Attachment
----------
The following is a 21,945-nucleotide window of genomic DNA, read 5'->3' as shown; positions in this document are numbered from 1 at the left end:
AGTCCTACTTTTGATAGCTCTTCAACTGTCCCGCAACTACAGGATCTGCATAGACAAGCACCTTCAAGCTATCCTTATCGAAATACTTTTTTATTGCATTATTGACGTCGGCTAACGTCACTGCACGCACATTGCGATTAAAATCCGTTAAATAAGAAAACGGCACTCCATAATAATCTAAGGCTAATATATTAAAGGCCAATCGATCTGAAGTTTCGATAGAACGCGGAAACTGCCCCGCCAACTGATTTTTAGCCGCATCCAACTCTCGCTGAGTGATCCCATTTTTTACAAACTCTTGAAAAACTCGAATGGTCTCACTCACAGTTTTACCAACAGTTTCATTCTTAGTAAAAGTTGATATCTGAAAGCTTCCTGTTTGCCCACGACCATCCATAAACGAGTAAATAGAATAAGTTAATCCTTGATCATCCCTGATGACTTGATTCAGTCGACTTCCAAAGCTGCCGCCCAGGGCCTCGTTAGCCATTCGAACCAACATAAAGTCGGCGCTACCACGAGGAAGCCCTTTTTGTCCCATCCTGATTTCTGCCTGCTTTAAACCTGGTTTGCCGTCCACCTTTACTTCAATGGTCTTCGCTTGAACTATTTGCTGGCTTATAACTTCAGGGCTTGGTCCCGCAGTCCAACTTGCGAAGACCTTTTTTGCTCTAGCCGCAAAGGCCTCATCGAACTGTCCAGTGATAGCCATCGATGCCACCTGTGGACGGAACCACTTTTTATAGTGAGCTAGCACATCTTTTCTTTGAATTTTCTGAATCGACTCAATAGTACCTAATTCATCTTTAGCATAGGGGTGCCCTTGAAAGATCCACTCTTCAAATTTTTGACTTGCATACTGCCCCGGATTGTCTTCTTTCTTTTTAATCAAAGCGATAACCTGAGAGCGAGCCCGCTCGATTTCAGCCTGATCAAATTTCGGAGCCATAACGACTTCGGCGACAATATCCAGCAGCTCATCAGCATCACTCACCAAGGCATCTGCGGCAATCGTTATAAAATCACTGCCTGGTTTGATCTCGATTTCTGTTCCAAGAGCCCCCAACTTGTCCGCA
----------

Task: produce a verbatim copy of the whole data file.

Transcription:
The following is a 21,945-nucleotide window of genomic DNA, read 5'->3' as shown; positions in this document are numbered from 1 at the left end:
AGTCCTACTTTTGATAGCTCTTCAACTGTCCCGCAACTACAGGATCTGCATAGACAAGCACCTTCAAGCTATCCTTATCGAAATACTTTTTTATTGCATTATTGACGTCGGCTAACGTCACTGCACGCACATTGCGATTAAAATCCGTTAAATAAGAAAACGGCACTCCATAATAATCTAAGGCTAATATATTAAAGGCCAATCGATCTGAAGTTTCGATAGAACGCGGAAACTGCCCCGCCAACTGATTTTTAGCCGCATCCAACTCTCGCTGAGTGATCCCATTTTTTACAAACTCTTGAAAAACTCGAATGGTCTCACTCACAGTTTTACCAACAGTTTCATTCTTAGTAAAAGTTGATATCTGAAAGCTTCCTGTTTGCCCACGACCATCCATAAACGAGTAAATAGAATAAGTTAATCCTTGATCATCCCTGATGACTTGATTCAGTCGACTTCCAAAGCTGCCGCCCAGGGCCTCGTTAGCCATTCGAACCAACATAAAGTCGGCGCTACCACGAGGAAGCCCTTTTTGTCCCATCCTGATTTCTGCCTGCTTTAAACCTGGTTTGCCGTCCACCTTTACTTCAATGGTCTTCGCTTGAACTATTTGCTGGCTTATAACTTCAGGGCTTGGTCCCGCAGTCCAACTTGCGAAGACCTTTTTTGCTCTAGCCGCAAAGGCCTCATCGAACTGTCCAGTGATAGCCATCGATGCCACCTGTGGACGGAACCACTTTTTATAGTGAGCTAGCACATCTTTTCTTTGAATTTTCTGAATCGACTCAATAGTACCTAATTCATCTTTAGCATAGGGGTGCCCTTGAAAGATCCACTCTTCAAATTTTTGACTTGCATACTGCCCCGGATTGTCTTCTTTCTTTTTAATCAAAGCGATAACCTGAGAGCGAGCCCGCTCGATTTCAGCCTGATCAAATTTCGGAGCCATAACGACTTCGGCGACAATATCCAGCAGCTCATCAGCATCACTCACCAAGGCATCTGCGGCAATCGTTATAAAATCACTGCCTGGTTTGATCTCGATTTCTGTTCCAAGAGCCCCCAACTTGTCCGCA